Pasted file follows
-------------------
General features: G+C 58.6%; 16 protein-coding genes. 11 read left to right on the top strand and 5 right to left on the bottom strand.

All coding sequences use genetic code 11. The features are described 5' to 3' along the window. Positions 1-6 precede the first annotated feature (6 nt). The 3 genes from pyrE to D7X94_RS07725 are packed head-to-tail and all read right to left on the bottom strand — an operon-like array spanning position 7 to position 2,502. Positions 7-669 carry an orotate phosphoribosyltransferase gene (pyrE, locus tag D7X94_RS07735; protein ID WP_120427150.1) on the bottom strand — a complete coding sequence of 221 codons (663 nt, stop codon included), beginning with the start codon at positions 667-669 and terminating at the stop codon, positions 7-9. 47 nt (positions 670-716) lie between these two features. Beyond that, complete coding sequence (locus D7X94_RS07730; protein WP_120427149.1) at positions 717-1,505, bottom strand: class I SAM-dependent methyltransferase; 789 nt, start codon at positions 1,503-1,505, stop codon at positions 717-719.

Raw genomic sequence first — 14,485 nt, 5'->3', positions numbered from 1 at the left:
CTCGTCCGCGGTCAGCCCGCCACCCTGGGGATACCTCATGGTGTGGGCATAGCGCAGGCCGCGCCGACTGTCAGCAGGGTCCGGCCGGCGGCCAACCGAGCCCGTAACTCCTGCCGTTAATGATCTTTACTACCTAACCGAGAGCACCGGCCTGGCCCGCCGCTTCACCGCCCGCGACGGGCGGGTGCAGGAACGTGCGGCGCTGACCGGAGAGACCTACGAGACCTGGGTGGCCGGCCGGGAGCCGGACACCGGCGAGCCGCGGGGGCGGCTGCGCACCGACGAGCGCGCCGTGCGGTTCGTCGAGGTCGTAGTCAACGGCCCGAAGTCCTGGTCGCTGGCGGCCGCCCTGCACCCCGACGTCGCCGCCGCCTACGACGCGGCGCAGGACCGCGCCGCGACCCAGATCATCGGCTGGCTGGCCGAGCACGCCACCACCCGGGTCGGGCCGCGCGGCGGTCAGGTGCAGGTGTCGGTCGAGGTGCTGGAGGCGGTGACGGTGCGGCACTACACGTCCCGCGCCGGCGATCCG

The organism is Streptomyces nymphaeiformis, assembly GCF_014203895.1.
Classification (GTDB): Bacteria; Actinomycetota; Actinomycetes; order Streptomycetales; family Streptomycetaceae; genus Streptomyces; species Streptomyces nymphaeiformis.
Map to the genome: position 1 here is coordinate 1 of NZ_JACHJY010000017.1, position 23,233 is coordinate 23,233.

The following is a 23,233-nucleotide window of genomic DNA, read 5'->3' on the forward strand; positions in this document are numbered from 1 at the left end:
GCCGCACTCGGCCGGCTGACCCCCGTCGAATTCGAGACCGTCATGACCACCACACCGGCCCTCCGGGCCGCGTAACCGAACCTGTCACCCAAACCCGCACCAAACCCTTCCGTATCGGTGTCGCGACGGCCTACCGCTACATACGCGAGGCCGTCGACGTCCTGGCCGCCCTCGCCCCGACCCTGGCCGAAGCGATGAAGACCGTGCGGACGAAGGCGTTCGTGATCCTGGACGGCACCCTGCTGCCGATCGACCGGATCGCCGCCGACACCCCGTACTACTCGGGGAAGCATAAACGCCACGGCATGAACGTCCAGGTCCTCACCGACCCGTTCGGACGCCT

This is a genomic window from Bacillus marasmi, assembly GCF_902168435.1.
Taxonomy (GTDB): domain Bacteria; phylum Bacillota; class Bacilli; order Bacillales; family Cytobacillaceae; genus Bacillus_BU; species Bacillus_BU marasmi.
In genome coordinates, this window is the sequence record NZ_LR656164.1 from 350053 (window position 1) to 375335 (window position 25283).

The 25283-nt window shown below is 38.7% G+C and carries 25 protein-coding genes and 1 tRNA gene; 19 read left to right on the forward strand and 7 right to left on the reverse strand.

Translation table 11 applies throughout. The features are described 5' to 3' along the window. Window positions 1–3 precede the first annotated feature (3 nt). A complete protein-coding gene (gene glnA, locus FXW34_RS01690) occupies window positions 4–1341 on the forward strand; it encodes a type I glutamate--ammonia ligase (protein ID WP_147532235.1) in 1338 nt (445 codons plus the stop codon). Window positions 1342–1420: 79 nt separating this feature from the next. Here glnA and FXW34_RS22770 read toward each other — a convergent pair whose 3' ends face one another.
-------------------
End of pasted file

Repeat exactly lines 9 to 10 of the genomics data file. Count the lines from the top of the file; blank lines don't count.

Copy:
GCCGCACTCGGCCGGCTGACCCCCGTCGAATTCGAGACCGTCATGACCACCACACCGGCCCTCCGGGCCGCGTAACCGAACCTGTCACCCAAACCCGCACCAAACCCTTCCGTATCGGTGTCGCGACGGCCTACCGCTACATACGCGAGGCCGTCGACGTCCTGGCCGCCCTCGCCCCGACCCTGGCCGAAGCGATGAAGACCGTGCGGACGAAGGCGTTCGTGATCCTGGACGGCACCCTGCTGCCGATCGACCGGATCGCCGCCGACACCCCGTACTACTCGGGGAAGCATAAACGCCACGGCATGAACGTCCAGGTCCTCACCGACCCGTTCGGACGCCT

This is a genomic window from Bacillus marasmi, assembly GCF_902168435.1.